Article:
Diagnostic Boundaries of Autism
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The boundaries of autism – an area where the lines of distinction are increasingly unclear.
In psychiatry the publication of the DSM-III as atheoretical and phenomenological orientation (Spitzer et al. 1978) stimulated considerable research and helped us ponder boundaries or what was “normal” and “pathological” (often related to issues of issues of distress or impairment.). Boundary issues of normal and psychopathological were particularly complex in the area of personality problems/differences and in the area of developmental disorder like autism. Autism and related conditions, including Asperger’s disorder, provide some of the best models for illustrating the importance of the neurodiversity movement and the recognition of a broader range of the autistic phenotype.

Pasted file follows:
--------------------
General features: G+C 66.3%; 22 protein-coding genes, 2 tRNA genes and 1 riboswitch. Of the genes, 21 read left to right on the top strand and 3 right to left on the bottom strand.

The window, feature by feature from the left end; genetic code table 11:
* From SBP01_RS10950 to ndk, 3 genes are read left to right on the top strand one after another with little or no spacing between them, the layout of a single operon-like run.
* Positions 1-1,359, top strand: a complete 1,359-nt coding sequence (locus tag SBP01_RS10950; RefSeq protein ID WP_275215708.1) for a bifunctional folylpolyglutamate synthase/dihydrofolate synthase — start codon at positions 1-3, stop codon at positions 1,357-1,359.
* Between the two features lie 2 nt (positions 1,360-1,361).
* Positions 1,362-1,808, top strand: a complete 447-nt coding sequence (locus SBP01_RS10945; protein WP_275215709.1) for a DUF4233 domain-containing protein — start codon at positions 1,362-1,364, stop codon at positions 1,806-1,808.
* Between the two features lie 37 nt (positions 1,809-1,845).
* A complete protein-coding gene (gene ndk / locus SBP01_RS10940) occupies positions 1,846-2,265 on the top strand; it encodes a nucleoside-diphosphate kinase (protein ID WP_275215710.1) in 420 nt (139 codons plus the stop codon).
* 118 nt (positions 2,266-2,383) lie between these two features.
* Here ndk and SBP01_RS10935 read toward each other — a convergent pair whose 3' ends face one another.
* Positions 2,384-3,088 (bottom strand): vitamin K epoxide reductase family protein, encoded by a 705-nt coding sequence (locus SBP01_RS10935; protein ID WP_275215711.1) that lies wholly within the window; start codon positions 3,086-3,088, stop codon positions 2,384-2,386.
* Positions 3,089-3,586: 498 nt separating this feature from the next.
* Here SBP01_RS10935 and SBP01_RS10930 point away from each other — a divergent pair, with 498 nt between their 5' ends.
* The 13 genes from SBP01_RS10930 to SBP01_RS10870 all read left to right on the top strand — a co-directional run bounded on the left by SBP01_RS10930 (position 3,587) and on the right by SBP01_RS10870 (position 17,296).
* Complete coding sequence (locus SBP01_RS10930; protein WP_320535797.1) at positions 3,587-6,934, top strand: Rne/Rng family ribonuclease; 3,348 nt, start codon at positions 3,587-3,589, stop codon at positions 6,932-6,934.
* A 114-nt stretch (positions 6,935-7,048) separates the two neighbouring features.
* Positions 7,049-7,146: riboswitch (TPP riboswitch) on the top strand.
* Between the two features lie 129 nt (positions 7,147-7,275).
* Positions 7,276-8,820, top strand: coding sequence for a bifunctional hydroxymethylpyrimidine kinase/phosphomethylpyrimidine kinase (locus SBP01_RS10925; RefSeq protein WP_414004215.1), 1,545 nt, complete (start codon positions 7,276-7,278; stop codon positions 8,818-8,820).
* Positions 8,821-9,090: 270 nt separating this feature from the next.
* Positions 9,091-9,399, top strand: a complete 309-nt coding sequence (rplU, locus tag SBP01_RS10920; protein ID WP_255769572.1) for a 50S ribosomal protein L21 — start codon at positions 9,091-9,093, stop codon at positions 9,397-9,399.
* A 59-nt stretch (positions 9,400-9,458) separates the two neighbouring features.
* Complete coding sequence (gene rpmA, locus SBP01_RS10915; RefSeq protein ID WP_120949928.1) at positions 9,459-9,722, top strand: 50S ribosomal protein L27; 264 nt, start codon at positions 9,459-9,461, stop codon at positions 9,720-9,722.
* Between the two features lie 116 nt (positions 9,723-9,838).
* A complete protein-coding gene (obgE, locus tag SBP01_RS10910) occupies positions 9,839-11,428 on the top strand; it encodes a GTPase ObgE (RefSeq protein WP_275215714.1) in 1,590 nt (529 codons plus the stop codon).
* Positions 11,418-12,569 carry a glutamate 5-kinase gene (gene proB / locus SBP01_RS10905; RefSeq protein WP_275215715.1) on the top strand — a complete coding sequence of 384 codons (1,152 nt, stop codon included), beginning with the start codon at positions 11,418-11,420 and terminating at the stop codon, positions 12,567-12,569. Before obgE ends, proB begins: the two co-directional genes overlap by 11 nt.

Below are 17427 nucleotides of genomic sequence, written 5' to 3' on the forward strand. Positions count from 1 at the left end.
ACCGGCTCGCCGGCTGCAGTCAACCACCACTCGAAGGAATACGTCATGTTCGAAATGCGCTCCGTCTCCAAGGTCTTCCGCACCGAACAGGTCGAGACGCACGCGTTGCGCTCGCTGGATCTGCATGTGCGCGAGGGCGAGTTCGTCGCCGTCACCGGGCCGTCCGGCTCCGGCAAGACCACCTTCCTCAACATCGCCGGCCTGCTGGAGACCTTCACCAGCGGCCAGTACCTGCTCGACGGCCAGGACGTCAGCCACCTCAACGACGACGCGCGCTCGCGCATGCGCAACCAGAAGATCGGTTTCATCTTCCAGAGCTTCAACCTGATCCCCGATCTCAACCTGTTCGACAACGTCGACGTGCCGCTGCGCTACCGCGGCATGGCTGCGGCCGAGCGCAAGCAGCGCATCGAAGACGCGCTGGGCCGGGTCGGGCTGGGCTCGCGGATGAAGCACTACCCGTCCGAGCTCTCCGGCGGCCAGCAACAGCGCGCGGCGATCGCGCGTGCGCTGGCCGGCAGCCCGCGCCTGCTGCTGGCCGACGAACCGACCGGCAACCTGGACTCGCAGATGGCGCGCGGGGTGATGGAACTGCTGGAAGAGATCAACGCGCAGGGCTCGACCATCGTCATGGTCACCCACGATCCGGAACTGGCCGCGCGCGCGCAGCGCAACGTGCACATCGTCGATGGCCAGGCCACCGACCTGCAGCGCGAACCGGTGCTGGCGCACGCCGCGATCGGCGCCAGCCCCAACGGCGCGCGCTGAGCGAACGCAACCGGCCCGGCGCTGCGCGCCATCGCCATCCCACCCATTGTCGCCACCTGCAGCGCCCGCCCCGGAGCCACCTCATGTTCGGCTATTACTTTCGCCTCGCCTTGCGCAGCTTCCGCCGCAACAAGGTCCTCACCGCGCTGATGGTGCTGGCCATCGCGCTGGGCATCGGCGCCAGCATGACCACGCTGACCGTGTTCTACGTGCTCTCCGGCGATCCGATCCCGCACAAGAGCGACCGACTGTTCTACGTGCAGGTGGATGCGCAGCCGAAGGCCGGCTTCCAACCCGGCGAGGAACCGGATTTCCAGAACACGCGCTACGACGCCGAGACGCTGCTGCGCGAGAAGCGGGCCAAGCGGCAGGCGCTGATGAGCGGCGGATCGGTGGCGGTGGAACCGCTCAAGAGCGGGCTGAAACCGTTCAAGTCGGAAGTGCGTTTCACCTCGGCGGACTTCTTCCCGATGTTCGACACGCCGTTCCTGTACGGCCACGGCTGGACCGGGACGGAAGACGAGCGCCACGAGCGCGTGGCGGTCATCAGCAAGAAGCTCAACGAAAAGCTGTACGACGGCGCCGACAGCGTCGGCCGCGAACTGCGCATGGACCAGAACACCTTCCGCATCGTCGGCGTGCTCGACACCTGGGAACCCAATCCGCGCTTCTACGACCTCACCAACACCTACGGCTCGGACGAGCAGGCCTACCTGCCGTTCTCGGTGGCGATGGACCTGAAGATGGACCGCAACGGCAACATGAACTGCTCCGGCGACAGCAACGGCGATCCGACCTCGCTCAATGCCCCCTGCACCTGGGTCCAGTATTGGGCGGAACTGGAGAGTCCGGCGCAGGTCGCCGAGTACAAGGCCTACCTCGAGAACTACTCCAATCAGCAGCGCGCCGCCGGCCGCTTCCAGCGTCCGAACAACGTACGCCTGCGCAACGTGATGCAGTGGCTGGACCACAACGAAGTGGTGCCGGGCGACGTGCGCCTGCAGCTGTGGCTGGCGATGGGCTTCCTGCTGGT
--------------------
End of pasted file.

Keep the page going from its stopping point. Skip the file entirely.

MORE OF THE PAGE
Autism itself was first described clinically in the 1940s but only not recognized as a diagnosis until the 1980s in the landmark DSM-III (APA 1980). There were many problems with this...
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